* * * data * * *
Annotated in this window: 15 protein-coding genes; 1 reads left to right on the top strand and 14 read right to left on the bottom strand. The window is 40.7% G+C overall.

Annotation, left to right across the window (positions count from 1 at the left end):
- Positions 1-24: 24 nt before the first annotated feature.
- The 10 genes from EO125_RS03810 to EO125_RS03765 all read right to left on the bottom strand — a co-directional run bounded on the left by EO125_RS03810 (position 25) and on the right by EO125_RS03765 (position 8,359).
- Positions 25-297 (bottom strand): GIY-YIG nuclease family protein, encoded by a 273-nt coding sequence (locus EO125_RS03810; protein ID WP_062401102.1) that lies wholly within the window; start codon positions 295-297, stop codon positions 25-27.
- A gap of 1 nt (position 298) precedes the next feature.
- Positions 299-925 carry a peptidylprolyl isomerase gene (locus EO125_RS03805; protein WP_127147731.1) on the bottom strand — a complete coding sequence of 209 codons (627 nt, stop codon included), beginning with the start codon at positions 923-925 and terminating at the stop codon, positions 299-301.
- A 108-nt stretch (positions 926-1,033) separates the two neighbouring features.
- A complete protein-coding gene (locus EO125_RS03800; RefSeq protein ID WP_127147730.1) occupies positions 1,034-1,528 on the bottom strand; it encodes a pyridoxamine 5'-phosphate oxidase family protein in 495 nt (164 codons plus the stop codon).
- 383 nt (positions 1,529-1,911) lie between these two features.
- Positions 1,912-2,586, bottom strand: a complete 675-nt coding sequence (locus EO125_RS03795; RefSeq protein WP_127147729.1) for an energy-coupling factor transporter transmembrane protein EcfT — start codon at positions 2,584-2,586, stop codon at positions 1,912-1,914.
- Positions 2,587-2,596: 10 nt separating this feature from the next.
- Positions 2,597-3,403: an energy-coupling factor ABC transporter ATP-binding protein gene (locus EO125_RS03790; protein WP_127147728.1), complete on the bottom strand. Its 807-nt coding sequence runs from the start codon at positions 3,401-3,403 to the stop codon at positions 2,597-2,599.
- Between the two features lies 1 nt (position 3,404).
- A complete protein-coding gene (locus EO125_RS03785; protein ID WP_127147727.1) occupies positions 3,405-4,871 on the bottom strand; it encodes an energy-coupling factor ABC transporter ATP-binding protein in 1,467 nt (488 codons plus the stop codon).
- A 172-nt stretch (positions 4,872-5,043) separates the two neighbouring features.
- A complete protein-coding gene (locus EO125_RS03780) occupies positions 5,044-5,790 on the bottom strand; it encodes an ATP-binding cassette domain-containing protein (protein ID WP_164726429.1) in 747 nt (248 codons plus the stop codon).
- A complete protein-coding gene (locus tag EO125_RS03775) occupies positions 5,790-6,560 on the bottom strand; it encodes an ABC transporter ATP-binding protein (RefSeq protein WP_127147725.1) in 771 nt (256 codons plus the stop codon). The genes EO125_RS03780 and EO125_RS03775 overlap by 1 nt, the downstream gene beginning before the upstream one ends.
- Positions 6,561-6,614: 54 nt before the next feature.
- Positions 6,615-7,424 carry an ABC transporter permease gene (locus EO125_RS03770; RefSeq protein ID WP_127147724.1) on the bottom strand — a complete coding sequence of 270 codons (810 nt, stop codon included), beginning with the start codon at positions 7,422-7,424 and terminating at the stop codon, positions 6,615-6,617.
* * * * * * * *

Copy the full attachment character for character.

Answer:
Annotated in this window: 15 protein-coding genes; 1 reads left to right on the top strand and 14 read right to left on the bottom strand. The window is 40.7% G+C overall.

Annotation, left to right across the window (positions count from 1 at the left end):
- Positions 1-24: 24 nt before the first annotated feature.
- The 10 genes from EO125_RS03810 to EO125_RS03765 all read right to left on the bottom strand — a co-directional run bounded on the left by EO125_RS03810 (position 25) and on the right by EO125_RS03765 (position 8,359).
- Positions 25-297 (bottom strand): GIY-YIG nuclease family protein, encoded by a 273-nt coding sequence (locus EO125_RS03810; protein ID WP_062401102.1) that lies wholly within the window; start codon positions 295-297, stop codon positions 25-27.
- A gap of 1 nt (position 298) precedes the next feature.
- Positions 299-925 carry a peptidylprolyl isomerase gene (locus EO125_RS03805; protein WP_127147731.1) on the bottom strand — a complete coding sequence of 209 codons (627 nt, stop codon included), beginning with the start codon at positions 923-925 and terminating at the stop codon, positions 299-301.
- A 108-nt stretch (positions 926-1,033) separates the two neighbouring features.
- A complete protein-coding gene (locus EO125_RS03800; RefSeq protein ID WP_127147730.1) occupies positions 1,034-1,528 on the bottom strand; it encodes a pyridoxamine 5'-phosphate oxidase family protein in 495 nt (164 codons plus the stop codon).
- 383 nt (positions 1,529-1,911) lie between these two features.
- Positions 1,912-2,586, bottom strand: a complete 675-nt coding sequence (locus EO125_RS03795; RefSeq protein WP_127147729.1) for an energy-coupling factor transporter transmembrane protein EcfT — start codon at positions 2,584-2,586, stop codon at positions 1,912-1,914.
- Positions 2,587-2,596: 10 nt separating this feature from the next.
- Positions 2,597-3,403: an energy-coupling factor ABC transporter ATP-binding protein gene (locus EO125_RS03790; protein WP_127147728.1), complete on the bottom strand. Its 807-nt coding sequence runs from the start codon at positions 3,401-3,403 to the stop codon at positions 2,597-2,599.
- Between the two features lies 1 nt (position 3,404).
- A complete protein-coding gene (locus EO125_RS03785; protein ID WP_127147727.1) occupies positions 3,405-4,871 on the bottom strand; it encodes an energy-coupling factor ABC transporter ATP-binding protein in 1,467 nt (488 codons plus the stop codon).
- A 172-nt stretch (positions 4,872-5,043) separates the two neighbouring features.
- A complete protein-coding gene (locus EO125_RS03780) occupies positions 5,044-5,790 on the bottom strand; it encodes an ATP-binding cassette domain-containing protein (protein ID WP_164726429.1) in 747 nt (248 codons plus the stop codon).
- A complete protein-coding gene (locus tag EO125_RS03775) occupies positions 5,790-6,560 on the bottom strand; it encodes an ABC transporter ATP-binding protein (RefSeq protein WP_127147725.1) in 771 nt (256 codons plus the stop codon). The genes EO125_RS03780 and EO125_RS03775 overlap by 1 nt, the downstream gene beginning before the upstream one ends.
- Positions 6,561-6,614: 54 nt before the next feature.
- Positions 6,615-7,424 carry an ABC transporter permease gene (locus EO125_RS03770; RefSeq protein ID WP_127147724.1) on the bottom strand — a complete coding sequence of 270 codons (810 nt, stop codon included), beginning with the start codon at positions 7,422-7,424 and terminating at the stop codon, positions 6,615-6,617.